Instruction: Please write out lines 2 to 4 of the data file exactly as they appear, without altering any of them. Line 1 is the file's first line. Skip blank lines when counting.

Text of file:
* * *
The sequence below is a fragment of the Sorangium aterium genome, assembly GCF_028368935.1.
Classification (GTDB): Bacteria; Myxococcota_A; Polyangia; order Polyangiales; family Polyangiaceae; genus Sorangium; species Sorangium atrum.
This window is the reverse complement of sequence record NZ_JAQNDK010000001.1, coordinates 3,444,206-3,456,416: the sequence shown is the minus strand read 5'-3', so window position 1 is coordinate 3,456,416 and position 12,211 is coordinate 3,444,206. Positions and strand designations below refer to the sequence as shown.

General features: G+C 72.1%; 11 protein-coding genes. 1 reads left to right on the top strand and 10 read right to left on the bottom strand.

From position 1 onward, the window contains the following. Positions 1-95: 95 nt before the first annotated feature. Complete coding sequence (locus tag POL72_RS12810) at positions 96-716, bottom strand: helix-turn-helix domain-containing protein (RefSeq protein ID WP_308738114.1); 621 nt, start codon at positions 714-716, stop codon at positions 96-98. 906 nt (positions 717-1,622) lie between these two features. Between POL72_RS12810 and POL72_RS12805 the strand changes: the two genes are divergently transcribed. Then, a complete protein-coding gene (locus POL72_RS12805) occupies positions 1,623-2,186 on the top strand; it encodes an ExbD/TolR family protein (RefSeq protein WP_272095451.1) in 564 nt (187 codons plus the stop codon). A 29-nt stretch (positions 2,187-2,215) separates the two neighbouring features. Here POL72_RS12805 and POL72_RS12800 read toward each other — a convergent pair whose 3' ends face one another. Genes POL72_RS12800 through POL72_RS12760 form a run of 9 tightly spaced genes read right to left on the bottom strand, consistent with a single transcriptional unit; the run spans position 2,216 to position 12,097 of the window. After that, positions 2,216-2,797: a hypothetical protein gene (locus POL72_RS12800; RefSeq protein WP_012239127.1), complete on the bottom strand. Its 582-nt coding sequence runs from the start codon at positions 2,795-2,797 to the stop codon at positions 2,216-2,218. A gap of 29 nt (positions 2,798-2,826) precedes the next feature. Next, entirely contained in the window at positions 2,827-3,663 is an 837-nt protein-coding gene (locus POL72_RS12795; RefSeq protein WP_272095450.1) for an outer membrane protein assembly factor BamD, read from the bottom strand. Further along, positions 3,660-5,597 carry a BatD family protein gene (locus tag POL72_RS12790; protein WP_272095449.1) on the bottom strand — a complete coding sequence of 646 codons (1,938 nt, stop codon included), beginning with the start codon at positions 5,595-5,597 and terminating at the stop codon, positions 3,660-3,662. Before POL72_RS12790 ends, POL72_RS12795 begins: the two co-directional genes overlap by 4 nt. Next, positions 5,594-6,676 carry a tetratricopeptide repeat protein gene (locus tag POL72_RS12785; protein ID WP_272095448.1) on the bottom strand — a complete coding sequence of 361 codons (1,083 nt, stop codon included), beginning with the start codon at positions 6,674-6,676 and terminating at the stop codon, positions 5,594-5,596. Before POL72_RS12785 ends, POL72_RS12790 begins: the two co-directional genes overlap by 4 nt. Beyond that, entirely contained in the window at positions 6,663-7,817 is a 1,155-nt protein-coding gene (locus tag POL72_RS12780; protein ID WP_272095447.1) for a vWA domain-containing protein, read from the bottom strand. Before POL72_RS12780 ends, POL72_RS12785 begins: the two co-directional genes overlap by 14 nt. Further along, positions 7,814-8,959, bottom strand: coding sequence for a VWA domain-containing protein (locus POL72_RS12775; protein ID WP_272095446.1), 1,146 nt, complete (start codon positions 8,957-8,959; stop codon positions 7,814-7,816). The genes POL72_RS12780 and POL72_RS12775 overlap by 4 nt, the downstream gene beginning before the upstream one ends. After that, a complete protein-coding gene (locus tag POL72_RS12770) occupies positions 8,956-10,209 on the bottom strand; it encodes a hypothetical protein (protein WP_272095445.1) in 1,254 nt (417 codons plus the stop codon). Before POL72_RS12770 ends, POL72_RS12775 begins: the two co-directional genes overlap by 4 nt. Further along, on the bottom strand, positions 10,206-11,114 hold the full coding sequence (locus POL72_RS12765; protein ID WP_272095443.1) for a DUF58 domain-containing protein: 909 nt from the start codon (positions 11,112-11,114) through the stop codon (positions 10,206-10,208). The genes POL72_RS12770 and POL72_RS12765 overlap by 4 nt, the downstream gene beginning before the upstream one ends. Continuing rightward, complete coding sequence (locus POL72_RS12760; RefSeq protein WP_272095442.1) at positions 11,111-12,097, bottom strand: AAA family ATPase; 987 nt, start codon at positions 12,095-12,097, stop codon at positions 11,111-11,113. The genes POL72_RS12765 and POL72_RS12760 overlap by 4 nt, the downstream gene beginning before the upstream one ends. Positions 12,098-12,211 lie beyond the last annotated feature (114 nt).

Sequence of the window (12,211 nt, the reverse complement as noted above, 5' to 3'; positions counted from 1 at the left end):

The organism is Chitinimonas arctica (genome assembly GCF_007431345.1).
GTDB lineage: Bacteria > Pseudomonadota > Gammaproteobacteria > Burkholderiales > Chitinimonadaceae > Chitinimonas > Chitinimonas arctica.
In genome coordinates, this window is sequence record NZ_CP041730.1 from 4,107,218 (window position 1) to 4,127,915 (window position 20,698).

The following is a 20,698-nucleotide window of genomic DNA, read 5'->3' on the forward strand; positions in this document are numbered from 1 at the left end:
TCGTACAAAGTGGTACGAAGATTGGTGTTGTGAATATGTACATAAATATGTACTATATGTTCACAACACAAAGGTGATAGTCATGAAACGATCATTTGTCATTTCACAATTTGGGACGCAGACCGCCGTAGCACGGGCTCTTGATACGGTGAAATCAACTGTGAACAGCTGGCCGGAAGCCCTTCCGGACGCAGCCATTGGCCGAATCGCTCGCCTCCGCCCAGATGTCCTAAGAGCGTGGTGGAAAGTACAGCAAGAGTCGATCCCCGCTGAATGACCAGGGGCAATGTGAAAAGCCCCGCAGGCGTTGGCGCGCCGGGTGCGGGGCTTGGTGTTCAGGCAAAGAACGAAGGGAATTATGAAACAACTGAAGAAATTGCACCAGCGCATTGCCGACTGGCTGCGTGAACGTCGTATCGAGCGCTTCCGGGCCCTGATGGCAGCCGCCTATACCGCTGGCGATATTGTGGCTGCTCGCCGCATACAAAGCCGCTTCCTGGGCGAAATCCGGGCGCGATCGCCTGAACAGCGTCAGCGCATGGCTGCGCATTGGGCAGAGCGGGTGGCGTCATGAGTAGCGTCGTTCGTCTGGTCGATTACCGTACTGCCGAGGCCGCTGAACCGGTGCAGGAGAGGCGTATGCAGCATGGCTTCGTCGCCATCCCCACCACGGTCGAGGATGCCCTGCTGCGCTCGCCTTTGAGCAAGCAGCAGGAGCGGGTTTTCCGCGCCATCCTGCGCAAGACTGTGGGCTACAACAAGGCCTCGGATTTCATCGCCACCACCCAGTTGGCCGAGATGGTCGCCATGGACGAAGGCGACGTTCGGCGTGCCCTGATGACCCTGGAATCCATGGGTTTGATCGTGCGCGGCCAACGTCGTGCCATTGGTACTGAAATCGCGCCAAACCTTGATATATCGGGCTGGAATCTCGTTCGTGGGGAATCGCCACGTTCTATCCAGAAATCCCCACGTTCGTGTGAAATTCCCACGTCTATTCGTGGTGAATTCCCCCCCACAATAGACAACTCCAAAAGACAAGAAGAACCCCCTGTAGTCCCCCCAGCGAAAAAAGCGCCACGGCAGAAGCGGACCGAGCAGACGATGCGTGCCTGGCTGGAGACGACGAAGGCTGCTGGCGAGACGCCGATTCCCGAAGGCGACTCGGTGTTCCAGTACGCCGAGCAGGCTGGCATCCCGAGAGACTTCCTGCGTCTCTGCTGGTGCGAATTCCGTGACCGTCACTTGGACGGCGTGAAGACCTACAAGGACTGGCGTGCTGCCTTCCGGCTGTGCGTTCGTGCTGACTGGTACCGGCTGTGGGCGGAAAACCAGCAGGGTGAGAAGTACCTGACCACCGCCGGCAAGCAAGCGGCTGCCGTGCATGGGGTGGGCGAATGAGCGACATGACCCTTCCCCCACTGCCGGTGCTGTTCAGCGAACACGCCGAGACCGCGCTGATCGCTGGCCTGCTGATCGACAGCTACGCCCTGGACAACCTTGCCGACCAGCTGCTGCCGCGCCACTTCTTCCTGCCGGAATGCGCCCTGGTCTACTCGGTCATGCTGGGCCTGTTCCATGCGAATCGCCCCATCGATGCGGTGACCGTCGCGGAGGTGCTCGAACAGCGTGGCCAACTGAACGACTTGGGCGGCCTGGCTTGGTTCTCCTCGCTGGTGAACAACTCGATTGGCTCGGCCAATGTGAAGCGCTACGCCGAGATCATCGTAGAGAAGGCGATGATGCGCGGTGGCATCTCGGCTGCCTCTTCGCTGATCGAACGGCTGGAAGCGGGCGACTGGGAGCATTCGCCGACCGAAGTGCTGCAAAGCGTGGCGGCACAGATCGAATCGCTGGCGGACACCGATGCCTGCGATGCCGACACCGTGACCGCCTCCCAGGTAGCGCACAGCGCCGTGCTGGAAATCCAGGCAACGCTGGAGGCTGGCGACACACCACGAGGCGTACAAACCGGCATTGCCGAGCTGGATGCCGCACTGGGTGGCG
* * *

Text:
Classification (GTDB): Bacteria; Myxococcota_A; Polyangia; order Polyangiales; family Polyangiaceae; genus Sorangium; species Sorangium atrum.
This window is the reverse complement of sequence record NZ_JAQNDK010000001.1, coordinates 3,444,206-3,456,416: the sequence shown is the minus strand read 5'-3', so window position 1 is coordinate 3,456,416 and position 12,211 is coordinate 3,444,206. Positions and strand designations below refer to the sequence as shown.

General features: G+C 72.1%; 11 protein-coding genes. 1 reads left to right on the top strand and 10 read right to left on the bottom strand.